Unincorporated LA County & city of Malibu:20Note: In general, the city of Malibu uses the Los Angeles County Municipal Code for its parking rules, unless otherwise specified. MMC 10.04.010 Only if you have a permit. Without a permit, you can’t park for more than 30 minutes between 2-4AM.21LACMC 15.64.060

Pasadena: Only if you have a permit. Without a permit, you can’t park between 2 AM – 6 AM. But this rule is NOT enforced between Dec 23 – Jan 3.

Beverly Hills: Only if you have a permit. Without a permit, you can’t park between 2:30 AM – 5 AM.22Beverly Hills Overnight Parking But this rule is NOT enforced on certain holidays.

Culver City: Only if you have a permit. Without a permit, you can’t park between 2-4AM.23Culver City Municipal Code 7.03.030

 

What do all the color curbs mean?

Yellow curb

Green curb

  • short term parking for either 15 or 30 min, as noted by signs.
  • city of LA: In effect only Mon – Sat 8a to 6p; outside the above times, anyone can park for any length of time (unless other signs).27LAMC 80.56; LADOT on Colored Curb Zones
  • other cities (unless signs say otherwise): Beverly Hills Mon-Sat 7a-6p; Pasadena Mon-Sat 6a-6p; Glendale Mon-Sat 9a-6p; Burbank every day 8a-6p. Culver City: every day 7:30a-6p; Long Beach: Mon-Sat 9am-6p; Inglewood: Mon-Sat 7am-6pm; Santa Monica & Hermosa Beach enforce 24/7.

Blue curb: ONLY if you are the valid holder of a disabled placard, or are driving the holder28Vehicle Code 22511.7

White curb: ONLY for 5 min passenger loading, 24/7.29LAMC 80.56; LADOT on Colored Curb Zones Most other cities follow this, but Pasadena enforces only Mon-Sat 6am-6pm (except for parking in front of hotels, theaters, mailboxes, or valet); Burbank every day 8am-6pm (except in front of airport, theater, or taxi zone).

Red curb: No stopping or parking at any time (unless sign indicates otherwise)30Vehicle Code Sec 22500


Pages Related to Parking


Are parking restrictions enforced on holidays?

Many parking restrictions are NOT enforced on holidays in Los Angeles and surrounding cities. See our page on Parking Holidays in Los Angeles area.


Am I allowed to park at a broken meter?

Yes! In the state of California, no city can ticket you for parking at a broken meter without paying.31CA Veh. Code Sec. 22508.5

If the parking meter is not accepting any form of payment (coin payments or credit card payments), you can park up to the posted time limit for free. You must still follow and and all time restrictions.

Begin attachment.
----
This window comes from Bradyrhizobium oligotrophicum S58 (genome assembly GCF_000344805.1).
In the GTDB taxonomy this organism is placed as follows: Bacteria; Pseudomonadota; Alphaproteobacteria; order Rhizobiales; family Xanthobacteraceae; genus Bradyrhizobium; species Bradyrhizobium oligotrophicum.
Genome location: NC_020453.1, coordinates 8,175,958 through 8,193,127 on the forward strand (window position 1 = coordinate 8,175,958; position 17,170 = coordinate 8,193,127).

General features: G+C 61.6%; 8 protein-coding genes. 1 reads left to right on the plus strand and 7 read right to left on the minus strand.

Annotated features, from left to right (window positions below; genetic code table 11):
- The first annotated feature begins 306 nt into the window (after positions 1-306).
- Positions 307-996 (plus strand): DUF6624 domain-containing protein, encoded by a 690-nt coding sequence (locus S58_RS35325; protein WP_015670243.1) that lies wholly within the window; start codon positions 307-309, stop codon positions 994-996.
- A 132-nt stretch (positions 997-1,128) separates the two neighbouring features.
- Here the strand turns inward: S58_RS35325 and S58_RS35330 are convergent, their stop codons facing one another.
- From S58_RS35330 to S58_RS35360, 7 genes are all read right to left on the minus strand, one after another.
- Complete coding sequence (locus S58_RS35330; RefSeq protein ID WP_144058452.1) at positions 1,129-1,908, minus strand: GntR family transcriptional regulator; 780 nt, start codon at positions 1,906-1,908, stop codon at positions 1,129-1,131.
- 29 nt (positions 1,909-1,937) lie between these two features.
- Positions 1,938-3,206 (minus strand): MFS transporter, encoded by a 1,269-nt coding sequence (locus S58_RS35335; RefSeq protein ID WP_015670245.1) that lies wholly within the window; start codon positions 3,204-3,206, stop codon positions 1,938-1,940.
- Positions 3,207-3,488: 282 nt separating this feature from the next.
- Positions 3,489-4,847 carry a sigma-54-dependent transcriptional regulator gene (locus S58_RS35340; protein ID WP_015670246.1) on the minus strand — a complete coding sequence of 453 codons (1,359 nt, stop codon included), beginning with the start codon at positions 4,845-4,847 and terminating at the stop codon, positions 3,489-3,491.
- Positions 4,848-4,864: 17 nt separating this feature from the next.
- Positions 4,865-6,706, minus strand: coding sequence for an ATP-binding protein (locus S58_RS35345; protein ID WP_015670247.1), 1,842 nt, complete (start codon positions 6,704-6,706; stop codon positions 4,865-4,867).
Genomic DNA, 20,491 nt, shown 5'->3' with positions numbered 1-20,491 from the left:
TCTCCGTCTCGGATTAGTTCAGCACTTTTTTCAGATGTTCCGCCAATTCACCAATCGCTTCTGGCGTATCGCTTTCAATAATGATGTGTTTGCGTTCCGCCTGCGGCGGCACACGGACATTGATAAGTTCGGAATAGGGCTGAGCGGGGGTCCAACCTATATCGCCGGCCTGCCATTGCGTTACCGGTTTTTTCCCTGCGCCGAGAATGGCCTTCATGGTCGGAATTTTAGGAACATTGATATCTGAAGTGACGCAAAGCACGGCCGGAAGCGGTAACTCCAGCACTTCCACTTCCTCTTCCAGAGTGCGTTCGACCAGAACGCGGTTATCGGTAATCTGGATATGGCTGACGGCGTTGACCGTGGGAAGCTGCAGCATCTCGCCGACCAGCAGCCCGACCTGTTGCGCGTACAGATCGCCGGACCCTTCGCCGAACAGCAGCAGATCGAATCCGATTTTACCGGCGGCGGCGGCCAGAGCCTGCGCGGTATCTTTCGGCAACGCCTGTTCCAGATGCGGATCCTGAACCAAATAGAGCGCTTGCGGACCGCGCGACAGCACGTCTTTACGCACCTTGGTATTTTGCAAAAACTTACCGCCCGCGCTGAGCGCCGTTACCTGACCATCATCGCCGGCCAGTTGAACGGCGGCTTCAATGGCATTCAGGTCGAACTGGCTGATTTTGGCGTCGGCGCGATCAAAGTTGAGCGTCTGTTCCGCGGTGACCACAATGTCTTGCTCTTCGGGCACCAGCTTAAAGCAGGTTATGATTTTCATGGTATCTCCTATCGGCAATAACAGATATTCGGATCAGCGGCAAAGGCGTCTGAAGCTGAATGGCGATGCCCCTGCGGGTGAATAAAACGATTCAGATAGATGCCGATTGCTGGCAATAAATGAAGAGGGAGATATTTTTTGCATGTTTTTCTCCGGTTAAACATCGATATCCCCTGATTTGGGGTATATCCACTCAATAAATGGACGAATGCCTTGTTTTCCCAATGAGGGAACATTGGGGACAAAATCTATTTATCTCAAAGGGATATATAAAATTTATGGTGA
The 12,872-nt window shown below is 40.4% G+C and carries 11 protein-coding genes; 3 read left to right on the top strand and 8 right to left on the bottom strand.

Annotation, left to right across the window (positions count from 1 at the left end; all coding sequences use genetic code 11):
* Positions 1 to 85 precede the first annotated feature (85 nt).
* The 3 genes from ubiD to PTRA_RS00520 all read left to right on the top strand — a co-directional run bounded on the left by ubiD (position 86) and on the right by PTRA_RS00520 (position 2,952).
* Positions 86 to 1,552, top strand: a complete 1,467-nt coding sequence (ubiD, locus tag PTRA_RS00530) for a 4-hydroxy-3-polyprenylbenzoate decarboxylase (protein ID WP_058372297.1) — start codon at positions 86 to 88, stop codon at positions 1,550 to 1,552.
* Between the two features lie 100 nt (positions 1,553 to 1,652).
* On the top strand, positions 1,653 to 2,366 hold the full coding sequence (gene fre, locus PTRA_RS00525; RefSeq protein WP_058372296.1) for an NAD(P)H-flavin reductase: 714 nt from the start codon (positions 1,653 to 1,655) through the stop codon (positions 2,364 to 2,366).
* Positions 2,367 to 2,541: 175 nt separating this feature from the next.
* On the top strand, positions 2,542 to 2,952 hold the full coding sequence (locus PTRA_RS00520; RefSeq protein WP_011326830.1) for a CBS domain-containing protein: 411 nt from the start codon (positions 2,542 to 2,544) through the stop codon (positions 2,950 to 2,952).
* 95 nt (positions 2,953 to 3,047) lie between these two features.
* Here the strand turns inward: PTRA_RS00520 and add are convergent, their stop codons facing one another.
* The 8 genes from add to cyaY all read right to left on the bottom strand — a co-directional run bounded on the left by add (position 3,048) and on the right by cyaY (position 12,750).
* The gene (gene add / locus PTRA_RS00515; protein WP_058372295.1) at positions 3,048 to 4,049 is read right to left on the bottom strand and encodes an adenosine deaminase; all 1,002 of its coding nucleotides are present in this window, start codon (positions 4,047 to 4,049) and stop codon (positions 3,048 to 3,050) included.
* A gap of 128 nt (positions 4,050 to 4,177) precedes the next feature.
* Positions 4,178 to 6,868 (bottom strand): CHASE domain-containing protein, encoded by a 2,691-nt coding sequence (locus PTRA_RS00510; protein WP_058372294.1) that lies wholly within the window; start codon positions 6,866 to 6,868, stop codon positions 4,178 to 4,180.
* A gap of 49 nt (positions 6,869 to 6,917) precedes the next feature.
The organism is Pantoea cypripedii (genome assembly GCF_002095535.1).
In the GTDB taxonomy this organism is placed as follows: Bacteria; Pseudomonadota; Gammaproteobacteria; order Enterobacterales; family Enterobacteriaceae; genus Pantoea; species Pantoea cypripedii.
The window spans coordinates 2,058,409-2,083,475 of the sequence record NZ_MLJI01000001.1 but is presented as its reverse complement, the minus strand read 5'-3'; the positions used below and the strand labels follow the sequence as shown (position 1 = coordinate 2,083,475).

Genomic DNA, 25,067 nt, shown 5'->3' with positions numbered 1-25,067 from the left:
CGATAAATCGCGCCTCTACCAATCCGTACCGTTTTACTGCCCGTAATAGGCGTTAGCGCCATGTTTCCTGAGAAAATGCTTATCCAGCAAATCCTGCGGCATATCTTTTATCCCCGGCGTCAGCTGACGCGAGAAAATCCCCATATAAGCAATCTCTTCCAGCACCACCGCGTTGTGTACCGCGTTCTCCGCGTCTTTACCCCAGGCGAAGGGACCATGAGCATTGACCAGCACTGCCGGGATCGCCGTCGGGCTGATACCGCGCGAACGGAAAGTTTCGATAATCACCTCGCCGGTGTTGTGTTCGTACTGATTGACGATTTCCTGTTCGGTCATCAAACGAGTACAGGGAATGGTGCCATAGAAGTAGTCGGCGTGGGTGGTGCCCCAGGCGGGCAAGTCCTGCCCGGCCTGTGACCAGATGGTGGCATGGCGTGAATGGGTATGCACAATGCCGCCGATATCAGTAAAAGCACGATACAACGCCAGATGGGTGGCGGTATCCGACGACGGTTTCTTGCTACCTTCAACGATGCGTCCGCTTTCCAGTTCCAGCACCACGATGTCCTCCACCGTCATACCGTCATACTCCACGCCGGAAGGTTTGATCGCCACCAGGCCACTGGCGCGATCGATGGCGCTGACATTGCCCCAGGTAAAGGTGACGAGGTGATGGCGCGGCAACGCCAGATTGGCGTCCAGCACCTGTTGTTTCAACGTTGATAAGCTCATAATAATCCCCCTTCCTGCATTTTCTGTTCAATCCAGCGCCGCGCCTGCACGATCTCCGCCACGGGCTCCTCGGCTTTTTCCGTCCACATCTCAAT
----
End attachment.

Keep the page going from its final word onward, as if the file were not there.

But if the meter is properly accepting at least one payment method, you must use that method and pay the fee.

My neighborhood has a permit requirement. How do I get a permit?

For the city of Los Angeles, see the LADOT website on permit parking.

If I have a disabled placard, am I exempt from parking restrictions?

Yes, in California you are exempt from some of them, including:32California Vehicle Code Section 22511.5; also see LADOT “Parking Signs”

  • Parking district permit requirements
  • time limits
  • meters – you don’t have to pay

You are NOT exempt from:

  • parking rules for red, white, and yellow curbs
  • “No stopping” zones
  • “No parking” zones
  • Street sweeping

See more on disabled placard parking at our Person with Disability page.

What are the fines for parking violations?

For the city of LA, see full schedule of fines here (at the very bottom of page).

When would the city tow (impound) or attach a “boot” to a car?

Your vehicle may be towed (and impounded at the tow facility) or booted for the following reasons:

  • You have five or more unpaid parking tickets
  • Your vehicle was illegally parked, and is a hazard
  • Your vehicle registration is expired
  • Your vehicle has no evidence of registration

FULL PARKING RULES FOR L.A. AND NEARBY CITIES

City of Los AngelesUnincorporated L.A. County33Chapter 15.64 (which also applies to the city of Malibu), Beverly HillsWest Hollywood, Pasadena, Santa Monica, Glendale, Burbank, Culver CityHermosa BeachInglewoodLong BeachManhattan BeachRedondo Beach

Exercise Your Rights

See options for Getting Legal Help in the Los Angeles area.

How do I get a disabled placard? See DMV website.

Related Pages